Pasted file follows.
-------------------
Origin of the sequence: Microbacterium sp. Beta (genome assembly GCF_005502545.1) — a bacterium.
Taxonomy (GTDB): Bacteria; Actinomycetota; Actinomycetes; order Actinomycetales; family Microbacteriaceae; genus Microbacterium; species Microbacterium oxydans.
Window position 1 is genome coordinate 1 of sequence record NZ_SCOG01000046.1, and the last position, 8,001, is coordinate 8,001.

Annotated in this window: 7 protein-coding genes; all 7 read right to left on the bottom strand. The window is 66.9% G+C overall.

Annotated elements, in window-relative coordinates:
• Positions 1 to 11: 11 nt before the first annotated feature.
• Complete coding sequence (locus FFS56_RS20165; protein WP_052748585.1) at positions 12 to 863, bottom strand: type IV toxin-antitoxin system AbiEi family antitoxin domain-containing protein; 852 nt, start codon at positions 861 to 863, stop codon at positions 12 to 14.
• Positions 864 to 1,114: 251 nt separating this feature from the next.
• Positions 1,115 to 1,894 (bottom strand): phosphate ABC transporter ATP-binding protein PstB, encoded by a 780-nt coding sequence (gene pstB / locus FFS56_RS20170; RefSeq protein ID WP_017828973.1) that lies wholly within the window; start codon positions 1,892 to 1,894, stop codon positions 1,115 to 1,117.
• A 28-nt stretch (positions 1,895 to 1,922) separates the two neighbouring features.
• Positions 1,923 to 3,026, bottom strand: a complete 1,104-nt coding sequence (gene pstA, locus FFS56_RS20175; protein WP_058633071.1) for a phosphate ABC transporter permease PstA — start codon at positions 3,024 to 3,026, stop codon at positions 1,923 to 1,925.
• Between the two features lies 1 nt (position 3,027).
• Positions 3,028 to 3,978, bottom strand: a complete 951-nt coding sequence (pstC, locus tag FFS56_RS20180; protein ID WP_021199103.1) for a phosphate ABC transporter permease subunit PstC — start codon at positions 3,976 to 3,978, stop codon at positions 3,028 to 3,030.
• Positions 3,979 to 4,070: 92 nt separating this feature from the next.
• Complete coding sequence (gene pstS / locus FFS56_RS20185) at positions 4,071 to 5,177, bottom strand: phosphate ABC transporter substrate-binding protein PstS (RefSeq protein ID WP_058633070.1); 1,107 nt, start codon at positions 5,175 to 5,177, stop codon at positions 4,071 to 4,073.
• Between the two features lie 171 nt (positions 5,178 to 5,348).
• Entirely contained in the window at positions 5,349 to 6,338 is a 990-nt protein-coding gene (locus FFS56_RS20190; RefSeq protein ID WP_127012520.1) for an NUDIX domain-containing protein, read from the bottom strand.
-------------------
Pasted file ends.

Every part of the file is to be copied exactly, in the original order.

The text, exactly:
Origin of the sequence: Microbacterium sp. Beta (genome assembly GCF_005502545.1) — a bacterium.
Taxonomy (GTDB): Bacteria; Actinomycetota; Actinomycetes; order Actinomycetales; family Microbacteriaceae; genus Microbacterium; species Microbacterium oxydans.
Window position 1 is genome coordinate 1 of sequence record NZ_SCOG01000046.1, and the last position, 8,001, is coordinate 8,001.

Annotated in this window: 7 protein-coding genes; all 7 read right to left on the bottom strand. The window is 66.9% G+C overall.

Annotated elements, in window-relative coordinates:
• Positions 1 to 11: 11 nt before the first annotated feature.
• Complete coding sequence (locus FFS56_RS20165; protein WP_052748585.1) at positions 12 to 863, bottom strand: type IV toxin-antitoxin system AbiEi family antitoxin domain-containing protein; 852 nt, start codon at positions 861 to 863, stop codon at positions 12 to 14.
• Positions 864 to 1,114: 251 nt separating this feature from the next.
• Positions 1,115 to 1,894 (bottom strand): phosphate ABC transporter ATP-binding protein PstB, encoded by a 780-nt coding sequence (gene pstB / locus FFS56_RS20170; RefSeq protein ID WP_017828973.1) that lies wholly within the window; start codon positions 1,892 to 1,894, stop codon positions 1,115 to 1,117.
• A 28-nt stretch (positions 1,895 to 1,922) separates the two neighbouring features.
• Positions 1,923 to 3,026, bottom strand: a complete 1,104-nt coding sequence (gene pstA, locus FFS56_RS20175; protein WP_058633071.1) for a phosphate ABC transporter permease PstA — start codon at positions 3,024 to 3,026, stop codon at positions 1,923 to 1,925.
• Between the two features lies 1 nt (position 3,027).
• Positions 3,028 to 3,978, bottom strand: a complete 951-nt coding sequence (pstC, locus tag FFS56_RS20180; protein ID WP_021199103.1) for a phosphate ABC transporter permease subunit PstC — start codon at positions 3,976 to 3,978, stop codon at positions 3,028 to 3,030.
• Positions 3,979 to 4,070: 92 nt separating this feature from the next.
• Complete coding sequence (gene pstS / locus FFS56_RS20185) at positions 4,071 to 5,177, bottom strand: phosphate ABC transporter substrate-binding protein PstS (RefSeq protein ID WP_058633070.1); 1,107 nt, start codon at positions 5,175 to 5,177, stop codon at positions 4,071 to 4,073.
• Between the two features lie 171 nt (positions 5,178 to 5,348).
• Entirely contained in the window at positions 5,349 to 6,338 is a 990-nt protein-coding gene (locus FFS56_RS20190; RefSeq protein ID WP_127012520.1) for an NUDIX domain-containing protein, read from the bottom strand.